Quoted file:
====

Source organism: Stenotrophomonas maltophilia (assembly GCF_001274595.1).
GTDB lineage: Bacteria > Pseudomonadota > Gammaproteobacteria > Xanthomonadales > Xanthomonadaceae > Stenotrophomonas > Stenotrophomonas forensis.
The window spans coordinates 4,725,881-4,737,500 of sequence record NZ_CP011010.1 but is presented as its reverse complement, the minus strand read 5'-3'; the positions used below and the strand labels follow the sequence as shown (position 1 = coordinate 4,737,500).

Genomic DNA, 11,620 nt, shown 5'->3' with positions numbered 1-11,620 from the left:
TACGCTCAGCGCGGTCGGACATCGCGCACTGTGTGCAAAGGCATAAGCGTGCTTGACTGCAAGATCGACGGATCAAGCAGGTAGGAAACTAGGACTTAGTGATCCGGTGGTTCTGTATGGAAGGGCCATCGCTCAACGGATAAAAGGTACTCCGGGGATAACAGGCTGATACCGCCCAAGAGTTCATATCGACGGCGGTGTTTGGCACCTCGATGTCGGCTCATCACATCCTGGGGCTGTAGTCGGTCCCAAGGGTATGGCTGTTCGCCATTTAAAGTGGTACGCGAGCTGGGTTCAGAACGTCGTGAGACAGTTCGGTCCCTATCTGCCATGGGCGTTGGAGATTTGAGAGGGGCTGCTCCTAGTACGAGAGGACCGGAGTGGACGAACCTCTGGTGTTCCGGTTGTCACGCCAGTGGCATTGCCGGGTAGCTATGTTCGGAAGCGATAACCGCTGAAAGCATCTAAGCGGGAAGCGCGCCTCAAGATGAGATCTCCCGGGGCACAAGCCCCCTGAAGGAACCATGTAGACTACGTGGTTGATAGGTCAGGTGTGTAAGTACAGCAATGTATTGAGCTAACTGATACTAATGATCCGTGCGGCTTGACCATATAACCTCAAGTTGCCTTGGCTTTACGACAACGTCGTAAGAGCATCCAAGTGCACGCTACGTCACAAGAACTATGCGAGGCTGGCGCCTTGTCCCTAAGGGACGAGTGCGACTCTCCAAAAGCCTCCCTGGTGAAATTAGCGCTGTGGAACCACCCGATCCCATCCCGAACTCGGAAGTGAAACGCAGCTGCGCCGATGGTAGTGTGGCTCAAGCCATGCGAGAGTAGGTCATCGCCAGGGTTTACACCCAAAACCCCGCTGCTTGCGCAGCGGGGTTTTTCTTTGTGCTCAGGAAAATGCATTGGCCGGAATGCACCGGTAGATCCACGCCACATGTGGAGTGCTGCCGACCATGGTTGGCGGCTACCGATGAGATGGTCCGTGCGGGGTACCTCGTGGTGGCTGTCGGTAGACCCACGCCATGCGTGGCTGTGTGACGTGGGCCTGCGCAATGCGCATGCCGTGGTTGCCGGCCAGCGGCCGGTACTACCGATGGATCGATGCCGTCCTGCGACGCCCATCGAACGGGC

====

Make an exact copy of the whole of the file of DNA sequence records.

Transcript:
Source organism: Stenotrophomonas maltophilia (assembly GCF_001274595.1).
GTDB lineage: Bacteria > Pseudomonadota > Gammaproteobacteria > Xanthomonadales > Xanthomonadaceae > Stenotrophomonas > Stenotrophomonas forensis.
The window spans coordinates 4,725,881-4,737,500 of sequence record NZ_CP011010.1 but is presented as its reverse complement, the minus strand read 5'-3'; the positions used below and the strand labels follow the sequence as shown (position 1 = coordinate 4,737,500).

Genomic DNA, 11,620 nt, shown 5'->3' with positions numbered 1-11,620 from the left:
TACGCTCAGCGCGGTCGGACATCGCGCACTGTGTGCAAAGGCATAAGCGTGCTTGACTGCAAGATCGACGGATCAAGCAGGTAGGAAACTAGGACTTAGTGATCCGGTGGTTCTGTATGGAAGGGCCATCGCTCAACGGATAAAAGGTACTCCGGGGATAACAGGCTGATACCGCCCAAGAGTTCATATCGACGGCGGTGTTTGGCACCTCGATGTCGGCTCATCACATCCTGGGGCTGTAGTCGGTCCCAAGGGTATGGCTGTTCGCCATTTAAAGTGGTACGCGAGCTGGGTTCAGAACGTCGTGAGACAGTTCGGTCCCTATCTGCCATGGGCGTTGGAGATTTGAGAGGGGCTGCTCCTAGTACGAGAGGACCGGAGTGGACGAACCTCTGGTGTTCCGGTTGTCACGCCAGTGGCATTGCCGGGTAGCTATGTTCGGAAGCGATAACCGCTGAAAGCATCTAAGCGGGAAGCGCGCCTCAAGATGAGATCTCCCGGGGCACAAGCCCCCTGAAGGAACCATGTAGACTACGTGGTTGATAGGTCAGGTGTGTAAGTACAGCAATGTATTGAGCTAACTGATACTAATGATCCGTGCGGCTTGACCATATAACCTCAAGTTGCCTTGGCTTTACGACAACGTCGTAAGAGCATCCAAGTGCACGCTACGTCACAAGAACTATGCGAGGCTGGCGCCTTGTCCCTAAGGGACGAGTGCGACTCTCCAAAAGCCTCCCTGGTGAAATTAGCGCTGTGGAACCACCCGATCCCATCCCGAACTCGGAAGTGAAACGCAGCTGCGCCGATGGTAGTGTGGCTCAAGCCATGCGAGAGTAGGTCATCGCCAGGGTTTACACCCAAAACCCCGCTGCTTGCGCAGCGGGGTTTTTCTTTGTGCTCAGGAAAATGCATTGGCCGGAATGCACCGGTAGATCCACGCCACATGTGGAGTGCTGCCGACCATGGTTGGCGGCTACCGATGAGATGGTCCGTGCGGGGTACCTCGTGGTGGCTGTCGGTAGACCCACGCCATGCGTGGCTGTGTGACGTGGGCCTGCGCAATGCGCATGCCGTGGTTGCCGGCCAGCGGCCGGTACTACCGATGGATCGATGCCGTCCTGCGACGCCCATCGAACGGGC